Scaling functional studies of the synapse proteome

Functional studies of specific synaptic proteins can be performed at levels from gene to behaviour; however, almost all of these assays are low-throughput approaches. In addition to having multiple integrated approaches, the second important feature is to have a quantitative data and standard operating procedures [34] ( This is because the relative importance of a mutation can be explained by its connectedness in a molecular network and biochemical pathway. A comparison of experimental methods from approx. 90 different experiments on synaptic plasticity from different laboratories shows that all experiments were performed differently (A. Howell, M. Cumiskey, A.J. Pocklington, J.D. Armstrong and S.G.N. Grant, unpublished work). Although in these individual experiments the investigator concluded that the molecule in question had some role, it is not possible to compare the data to determine if any molecule is more important than any other. This illustrates the fact that finding new mutants with an already described phenotype is no longer an exciting activity – it is now important to synthesize the knowledge of these different mutants into mechanistic models that can be validated or refuted.

How can the community of neuroscientists systematically study the synapse proteome and what are the range of experiments that might be considered? This is not the place for a detailed description of possible strategies, and several examples will be addressed at biochemical, physiological and behavioural levels.

Profiling of synaptic proteins sets the stage for validation and quantification experiments. We require the systematic study of subcellular localization and anatomical localization of the mRNA and proteins in the nervous system of a mammal. Large-scale gene expression mapping is currently under way using in situ hybridization and transgenic mouse approaches [35] (; This is complemented by microarray studies of microdissected brain regions [36]. These methods are now operating at a scale that should allow data on 1000 proteins in less than 2 years. At a finer level of resolution, the ultrastructural localization of proteins within the synapse and PSD will ultimately be important. To date, this has been done using antibodies and the immunogold technique and does not appear scalable. New techniques, perhaps involving epitope tagging of transgenes, may offer an antibody-independent and systematic platform.

The protein itself can be mapped systematically at the levels of protein–protein interaction using yeast and bacterial binary-interaction approaches [37]. Manually curated protein interaction data have shown that it is possible to construct large maps of NRC/MASC [29] and PSD. This may be useful when superimposed on phosphoproteome mapping of kinase–substrate interactions using peptide arrays [14]. These and other large-scale, recombinant-based methods can rapidly match the scale of the synapse proteome. Dynamic studies of protein turnover and phosphorylation using new MS-labelling methods are also well suited.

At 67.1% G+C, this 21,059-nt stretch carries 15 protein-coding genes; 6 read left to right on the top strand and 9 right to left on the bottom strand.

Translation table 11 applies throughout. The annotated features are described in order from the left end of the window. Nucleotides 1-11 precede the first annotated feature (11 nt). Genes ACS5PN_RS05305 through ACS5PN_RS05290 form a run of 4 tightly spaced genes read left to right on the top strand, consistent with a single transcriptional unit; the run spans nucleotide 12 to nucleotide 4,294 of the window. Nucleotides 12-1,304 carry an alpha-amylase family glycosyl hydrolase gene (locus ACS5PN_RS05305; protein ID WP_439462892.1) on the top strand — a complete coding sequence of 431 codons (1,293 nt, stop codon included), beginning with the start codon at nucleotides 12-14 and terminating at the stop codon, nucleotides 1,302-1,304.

Electrophysiology and behaviour are more problematic and require a more serious investment in resources. A generic system, such as mouse knockouts, has the advantage that both physiology and behaviour can be measured in the same organism. Moreover, the scale of knockout technology is such that it will be possible to obtain knockouts of 1000 genes in a span of 3–5 years [38,39]. Brain slice electrophysiology, which has been a mainstay of synaptic physiology for decades, can now be performed in a medium-throughput multiplexed manner using Micro Electrode arrays [40,41]. In this system, the slice sits on a glass slide with 64 printed electrodes and this slide plugs into an amplifier and stimulating head for acquisition of the data. Mouse behavioural batteries can be scaled to deal with dozens to hundreds of mutants per year.

Bioinformatics and databases of these multiple forms of data will provide a valuable community resource and provide entirely new sets of data or functional annotation to the synapse proteome. From this network, models and other statistical approaches could be applied [2729]. Perhaps it is inevitable that the synapse proteome will eventually be studied thoroughly but not systematically simply by the progressive accrual of data as performed by the current community. On the other hand, centres with large-scale expertise could be established to provide a far faster and more cost-effective option. Not only would this facilitate development of models of disease and therapeutics, but it would also allow individual laboratories to focus on bespoke and specific problems.


Supported by the Genes to Cognition Programme of the Wellcome Trust. Thanks to Mark Collins for the Figures.


  • Molecular Determinants of Synaptic Function: Molecules and Models: Focused Meeting held at Chilworth Manor and the University of Southampton, U.K., 22–23 September 2005. Organized and edited by L. Holden-Dye (Southampton, U.K.), V. O'Connor (Southampton, U.K.) and F.A. Stephenson (School of Pharmacy, London, U.K.). Sponsored by Abcam, Affiniti Research Products Ltd, BBSRC (Biotechnology and Biological Sciences Research Council), Capsant Neurotechnologies, Eli Lilly, Ferring Research Ltd, GlaxoSmithKline, Merck Sharp & Dohme Research Laboratories, Portland Press Ltd, Syngenta and UCB Pharma.

Abbreviations: AMPA, α-amino-3-hydroxy-5-methylisoxazole-4-propionic acid; CaMKII, Ca2+/calmodulin kinase II; MAGUK, membrane-associated guanylate kinase; mGluR, metabotropic glutamate receptor; NMDA, N-methyl-D-aspartate; NRC/MASC, NMDA receptor complex/MAGUK-associated signalling complex; PDK, phosphoinositide-dependent kinase; PSD, post-synaptic density; PSP, post-synaptic proteome